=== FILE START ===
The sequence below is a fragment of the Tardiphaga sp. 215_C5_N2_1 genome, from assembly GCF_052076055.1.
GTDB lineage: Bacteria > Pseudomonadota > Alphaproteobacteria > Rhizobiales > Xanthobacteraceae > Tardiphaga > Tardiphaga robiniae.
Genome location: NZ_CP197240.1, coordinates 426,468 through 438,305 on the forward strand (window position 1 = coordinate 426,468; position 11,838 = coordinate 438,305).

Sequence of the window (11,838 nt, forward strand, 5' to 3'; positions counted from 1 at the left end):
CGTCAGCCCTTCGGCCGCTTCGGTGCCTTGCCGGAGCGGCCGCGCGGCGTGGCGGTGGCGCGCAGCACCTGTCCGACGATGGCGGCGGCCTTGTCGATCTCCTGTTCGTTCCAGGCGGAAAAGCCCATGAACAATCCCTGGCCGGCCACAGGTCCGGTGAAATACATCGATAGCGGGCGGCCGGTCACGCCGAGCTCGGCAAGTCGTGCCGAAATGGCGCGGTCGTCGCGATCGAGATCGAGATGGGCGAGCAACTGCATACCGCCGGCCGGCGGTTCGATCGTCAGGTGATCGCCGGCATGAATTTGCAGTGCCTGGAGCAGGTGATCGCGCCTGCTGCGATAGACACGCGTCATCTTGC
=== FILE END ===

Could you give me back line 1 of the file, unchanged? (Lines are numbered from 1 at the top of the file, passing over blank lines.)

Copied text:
The sequence below is a fragment of the Tardiphaga sp. 215_C5_N2_1 genome, from assembly GCF_052076055.1.